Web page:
(Bloomberg View) -- Our story thus far: After decades of expensive and often underperforming active fund management, the public has embraced low-cost, passive-index investing with a vengeance. The old chin-rubbing-this-company-looks-good school of stock picking has been hit with enormous asset outflows. Vanguard Group and BlackRock have captured trillions of dollars in new assets, tied to broad indexes, to the collective detriment of active money managers.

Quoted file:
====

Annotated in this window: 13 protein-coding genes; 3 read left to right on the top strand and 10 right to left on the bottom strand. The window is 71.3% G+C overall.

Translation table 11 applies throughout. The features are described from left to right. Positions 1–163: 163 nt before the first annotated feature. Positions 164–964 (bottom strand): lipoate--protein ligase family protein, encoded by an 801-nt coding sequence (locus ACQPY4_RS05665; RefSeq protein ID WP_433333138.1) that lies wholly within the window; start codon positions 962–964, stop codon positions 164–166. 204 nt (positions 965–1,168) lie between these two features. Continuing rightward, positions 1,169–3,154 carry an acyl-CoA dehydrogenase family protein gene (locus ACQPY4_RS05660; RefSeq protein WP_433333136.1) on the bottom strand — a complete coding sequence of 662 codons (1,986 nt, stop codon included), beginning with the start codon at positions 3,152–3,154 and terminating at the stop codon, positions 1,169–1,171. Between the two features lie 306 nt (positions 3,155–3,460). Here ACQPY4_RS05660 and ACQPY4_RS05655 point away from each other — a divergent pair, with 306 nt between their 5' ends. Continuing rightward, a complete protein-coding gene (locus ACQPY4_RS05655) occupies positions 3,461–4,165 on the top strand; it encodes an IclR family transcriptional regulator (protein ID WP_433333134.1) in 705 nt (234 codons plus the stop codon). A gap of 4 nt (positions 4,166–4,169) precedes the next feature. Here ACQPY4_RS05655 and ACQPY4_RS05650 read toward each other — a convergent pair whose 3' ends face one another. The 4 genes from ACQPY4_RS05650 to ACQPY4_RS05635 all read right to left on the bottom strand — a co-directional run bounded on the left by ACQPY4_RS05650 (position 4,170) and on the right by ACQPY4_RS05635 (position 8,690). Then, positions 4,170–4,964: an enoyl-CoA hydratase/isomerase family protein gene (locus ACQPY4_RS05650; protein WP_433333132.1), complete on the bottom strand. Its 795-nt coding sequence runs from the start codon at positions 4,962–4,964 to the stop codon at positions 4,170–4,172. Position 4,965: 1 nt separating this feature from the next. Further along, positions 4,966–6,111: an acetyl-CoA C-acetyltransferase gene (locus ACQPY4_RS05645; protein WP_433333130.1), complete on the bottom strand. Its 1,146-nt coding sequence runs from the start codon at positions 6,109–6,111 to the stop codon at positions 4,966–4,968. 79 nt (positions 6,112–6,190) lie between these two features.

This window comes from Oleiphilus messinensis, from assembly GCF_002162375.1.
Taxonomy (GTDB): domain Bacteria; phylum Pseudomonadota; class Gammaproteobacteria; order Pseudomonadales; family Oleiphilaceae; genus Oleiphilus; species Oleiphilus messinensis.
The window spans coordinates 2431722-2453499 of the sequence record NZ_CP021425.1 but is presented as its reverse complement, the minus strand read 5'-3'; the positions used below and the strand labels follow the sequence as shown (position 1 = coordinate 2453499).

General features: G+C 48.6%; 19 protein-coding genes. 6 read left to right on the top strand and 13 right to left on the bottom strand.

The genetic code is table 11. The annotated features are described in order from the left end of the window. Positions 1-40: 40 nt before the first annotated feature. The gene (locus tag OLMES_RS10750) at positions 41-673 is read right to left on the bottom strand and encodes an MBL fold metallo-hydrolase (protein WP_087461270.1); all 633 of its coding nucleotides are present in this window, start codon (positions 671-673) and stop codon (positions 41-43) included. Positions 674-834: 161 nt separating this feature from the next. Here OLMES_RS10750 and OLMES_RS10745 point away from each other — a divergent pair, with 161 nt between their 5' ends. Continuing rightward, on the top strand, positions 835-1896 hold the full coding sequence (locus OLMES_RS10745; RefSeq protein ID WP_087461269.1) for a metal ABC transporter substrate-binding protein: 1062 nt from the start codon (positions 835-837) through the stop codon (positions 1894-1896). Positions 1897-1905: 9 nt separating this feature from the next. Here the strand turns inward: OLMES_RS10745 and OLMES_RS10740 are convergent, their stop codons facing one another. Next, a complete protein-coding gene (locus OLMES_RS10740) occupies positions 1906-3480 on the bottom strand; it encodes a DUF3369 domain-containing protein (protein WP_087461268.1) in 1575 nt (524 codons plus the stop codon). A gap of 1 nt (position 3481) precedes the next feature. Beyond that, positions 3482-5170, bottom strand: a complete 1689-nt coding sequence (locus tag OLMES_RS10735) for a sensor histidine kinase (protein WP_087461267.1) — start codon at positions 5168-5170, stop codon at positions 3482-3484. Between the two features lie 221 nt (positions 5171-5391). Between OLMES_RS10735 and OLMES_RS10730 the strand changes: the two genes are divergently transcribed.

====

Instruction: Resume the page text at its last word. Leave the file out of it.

Into this maelstrom of capital reallocation steps smart beta, or fundamental indexing, which straddles the line between active-stock selection and passive investing in vehicles tied to things like the S&P 500. By using other criteria for creating indexes ― historical dividend growth, earnings, price-to-sales ratios and so on ― smart-beta managers are attracting assets where other active managers are not. Morningstar data (reported by the Financial Times) shows that $866 billion is managed in this way, up 207% since 2012.
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